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In his vision of the world, Leonardo saw the planet earth as a living entity, with all of its elements in a constant state of flux. As in nature form follows function, the landscape and all of its elements is seen as a product of the effects of nature that illustrates the bodily mechanisms of the earth.

Madonna, Child, St Anne and a Lamb
Weather and atmospheric effects

Madonna, Child, St Anne and a Lamb 1508-17

Leonardo’s study of the landscape under different atmospheric and weather conditions generated important observations and conclusions, which he recorded in his notebooks and subsequently implemented in his paintings.

In the Madonna, Child, St. Anne and a Lamb, high mountain peaks loom out of a blue atmospheric haze and disappear into a white, misty distance, forming a very high horizon that rises even above the head of St. Anne. The monumental, mountainous landscape against which the holy family group is situated extends across the entire width of the picture and takes up approximately one third of the picture space.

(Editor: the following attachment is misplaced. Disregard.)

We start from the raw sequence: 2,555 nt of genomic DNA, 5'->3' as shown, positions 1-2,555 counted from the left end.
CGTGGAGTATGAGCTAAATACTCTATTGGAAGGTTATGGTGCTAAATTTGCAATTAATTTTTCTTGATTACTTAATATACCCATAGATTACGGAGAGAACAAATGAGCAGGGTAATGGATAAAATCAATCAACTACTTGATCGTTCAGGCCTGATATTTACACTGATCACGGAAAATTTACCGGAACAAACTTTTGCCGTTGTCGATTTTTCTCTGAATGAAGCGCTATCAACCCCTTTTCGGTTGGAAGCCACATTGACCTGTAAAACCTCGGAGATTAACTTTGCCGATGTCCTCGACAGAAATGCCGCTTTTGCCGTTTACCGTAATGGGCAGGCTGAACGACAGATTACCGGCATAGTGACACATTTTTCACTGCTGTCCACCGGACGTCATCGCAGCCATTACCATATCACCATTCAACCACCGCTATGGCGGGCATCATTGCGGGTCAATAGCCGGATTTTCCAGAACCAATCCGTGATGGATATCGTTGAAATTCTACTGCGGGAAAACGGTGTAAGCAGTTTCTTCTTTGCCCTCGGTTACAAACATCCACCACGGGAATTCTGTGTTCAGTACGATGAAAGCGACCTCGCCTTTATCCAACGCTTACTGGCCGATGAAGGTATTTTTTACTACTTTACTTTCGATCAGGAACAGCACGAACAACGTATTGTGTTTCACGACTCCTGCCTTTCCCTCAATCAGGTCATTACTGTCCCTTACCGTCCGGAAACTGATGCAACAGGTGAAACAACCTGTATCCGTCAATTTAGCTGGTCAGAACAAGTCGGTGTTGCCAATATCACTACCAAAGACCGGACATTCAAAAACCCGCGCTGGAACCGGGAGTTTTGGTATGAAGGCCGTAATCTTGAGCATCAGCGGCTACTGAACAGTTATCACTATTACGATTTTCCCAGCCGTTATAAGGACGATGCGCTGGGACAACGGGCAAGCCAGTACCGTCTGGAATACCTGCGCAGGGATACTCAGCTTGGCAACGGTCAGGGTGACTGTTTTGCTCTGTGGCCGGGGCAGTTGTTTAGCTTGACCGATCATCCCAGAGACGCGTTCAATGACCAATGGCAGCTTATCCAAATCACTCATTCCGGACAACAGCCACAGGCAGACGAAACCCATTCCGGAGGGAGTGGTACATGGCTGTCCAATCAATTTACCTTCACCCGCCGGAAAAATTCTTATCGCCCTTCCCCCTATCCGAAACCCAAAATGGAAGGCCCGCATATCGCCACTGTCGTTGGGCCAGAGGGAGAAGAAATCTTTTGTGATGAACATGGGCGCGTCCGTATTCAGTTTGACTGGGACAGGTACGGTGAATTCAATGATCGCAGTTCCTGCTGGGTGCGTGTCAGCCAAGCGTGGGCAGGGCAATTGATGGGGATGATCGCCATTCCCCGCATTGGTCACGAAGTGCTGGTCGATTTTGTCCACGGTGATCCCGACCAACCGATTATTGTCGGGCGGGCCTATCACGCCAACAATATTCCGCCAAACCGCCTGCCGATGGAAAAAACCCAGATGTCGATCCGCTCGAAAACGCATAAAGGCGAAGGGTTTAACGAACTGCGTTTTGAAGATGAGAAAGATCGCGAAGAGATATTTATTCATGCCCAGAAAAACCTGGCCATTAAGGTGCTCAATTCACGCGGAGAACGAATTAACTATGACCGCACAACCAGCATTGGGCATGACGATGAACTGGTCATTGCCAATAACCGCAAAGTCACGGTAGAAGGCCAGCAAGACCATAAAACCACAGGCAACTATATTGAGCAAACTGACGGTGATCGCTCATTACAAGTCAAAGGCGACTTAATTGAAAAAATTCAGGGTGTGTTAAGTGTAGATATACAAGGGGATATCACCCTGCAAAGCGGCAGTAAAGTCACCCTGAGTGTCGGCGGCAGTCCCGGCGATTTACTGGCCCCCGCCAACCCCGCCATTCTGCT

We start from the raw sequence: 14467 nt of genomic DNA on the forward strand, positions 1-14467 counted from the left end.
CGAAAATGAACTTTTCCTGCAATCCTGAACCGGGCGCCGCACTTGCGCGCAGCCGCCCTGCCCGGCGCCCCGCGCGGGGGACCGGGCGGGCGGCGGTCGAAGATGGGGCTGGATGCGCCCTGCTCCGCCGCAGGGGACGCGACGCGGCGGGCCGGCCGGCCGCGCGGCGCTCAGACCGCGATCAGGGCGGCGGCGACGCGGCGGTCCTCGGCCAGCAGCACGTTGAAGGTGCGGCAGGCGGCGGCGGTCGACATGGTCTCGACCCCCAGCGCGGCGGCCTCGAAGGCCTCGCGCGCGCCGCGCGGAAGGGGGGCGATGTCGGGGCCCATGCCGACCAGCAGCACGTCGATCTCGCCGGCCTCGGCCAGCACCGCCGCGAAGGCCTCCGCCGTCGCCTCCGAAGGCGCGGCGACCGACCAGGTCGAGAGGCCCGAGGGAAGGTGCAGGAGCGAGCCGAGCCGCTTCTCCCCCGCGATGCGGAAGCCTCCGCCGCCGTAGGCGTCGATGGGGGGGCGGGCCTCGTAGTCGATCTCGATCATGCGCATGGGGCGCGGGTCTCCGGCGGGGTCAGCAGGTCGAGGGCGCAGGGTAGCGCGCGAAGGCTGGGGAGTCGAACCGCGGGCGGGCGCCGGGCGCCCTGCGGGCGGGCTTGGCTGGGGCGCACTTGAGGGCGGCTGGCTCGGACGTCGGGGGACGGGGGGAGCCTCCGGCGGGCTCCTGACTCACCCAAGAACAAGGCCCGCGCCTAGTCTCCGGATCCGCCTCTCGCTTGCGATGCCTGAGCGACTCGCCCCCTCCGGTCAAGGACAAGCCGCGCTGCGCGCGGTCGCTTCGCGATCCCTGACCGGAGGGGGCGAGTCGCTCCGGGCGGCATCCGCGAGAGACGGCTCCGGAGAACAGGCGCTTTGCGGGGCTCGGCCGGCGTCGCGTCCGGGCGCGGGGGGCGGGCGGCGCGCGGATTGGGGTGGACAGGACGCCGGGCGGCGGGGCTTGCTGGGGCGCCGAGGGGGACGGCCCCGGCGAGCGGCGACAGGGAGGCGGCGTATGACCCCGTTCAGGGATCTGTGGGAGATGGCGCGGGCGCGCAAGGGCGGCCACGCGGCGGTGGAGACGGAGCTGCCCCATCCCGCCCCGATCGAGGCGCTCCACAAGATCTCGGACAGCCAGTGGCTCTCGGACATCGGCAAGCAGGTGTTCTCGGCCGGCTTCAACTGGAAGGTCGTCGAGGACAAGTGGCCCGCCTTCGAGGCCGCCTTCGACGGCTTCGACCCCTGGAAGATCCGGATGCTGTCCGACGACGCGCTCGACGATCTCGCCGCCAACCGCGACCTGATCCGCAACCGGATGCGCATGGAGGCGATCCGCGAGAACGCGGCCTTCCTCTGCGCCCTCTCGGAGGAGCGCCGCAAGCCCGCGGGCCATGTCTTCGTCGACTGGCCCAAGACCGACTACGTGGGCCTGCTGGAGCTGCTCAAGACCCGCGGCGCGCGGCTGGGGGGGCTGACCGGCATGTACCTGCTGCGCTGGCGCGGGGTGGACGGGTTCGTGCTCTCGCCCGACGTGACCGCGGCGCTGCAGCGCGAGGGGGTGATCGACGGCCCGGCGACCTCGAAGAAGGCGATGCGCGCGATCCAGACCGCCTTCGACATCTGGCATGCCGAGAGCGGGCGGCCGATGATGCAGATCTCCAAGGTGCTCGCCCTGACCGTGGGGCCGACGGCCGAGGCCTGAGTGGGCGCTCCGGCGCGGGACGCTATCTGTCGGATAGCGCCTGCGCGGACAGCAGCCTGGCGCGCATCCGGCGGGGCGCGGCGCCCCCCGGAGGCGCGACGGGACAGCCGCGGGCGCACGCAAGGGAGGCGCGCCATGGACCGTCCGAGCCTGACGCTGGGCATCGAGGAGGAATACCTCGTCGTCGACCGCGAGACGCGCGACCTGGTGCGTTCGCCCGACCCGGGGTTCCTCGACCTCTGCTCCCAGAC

It is a fitting metaphor for the eternal and infinite cycle of nature and the mysterious, creative power of natural forces. The idea that all natural phenomena as inextricably linked, each giving rise to the other, is perfectly echoed in the theme of this painting, and echoed in the tightly-knit family group of the Virgin and her mother and child with the lamb situated in the foreground.

In Leonardo's words
I say that the blueness we see in the atmosphere is not intrinsic colour, but is caused by warm vapour evaporated in minute and insensible atoms on which the solar rays fall, rendering them luminous against the infinite darkness of the fiery sphere which lies beyond and includes it.

This painting is the culmination of a series of studies and versions of the same Holy family theme in drawings and cartoons by Leonardo. The composition appears to be similar to that of a cartoon (now lost but known through verbal descriptions) executed in 1501 in preparation for an altarpiece for the Giacomini Tebalducci Chapel in the church of Santissima Annunziata, Florence, which was exhibited to the public in the same church to great acclaim.

The Madonna and Child with St. Anne and St. John the Baptist, (also known as the Burlington Cartoon, National Gallery, London) represents the same family group in a variant of the same composition in what appears to be an unused cartoon drawing.

  • Medium Oil on wood panel
  • Size 168 x 130 cm
  • Location Musée du Louvre
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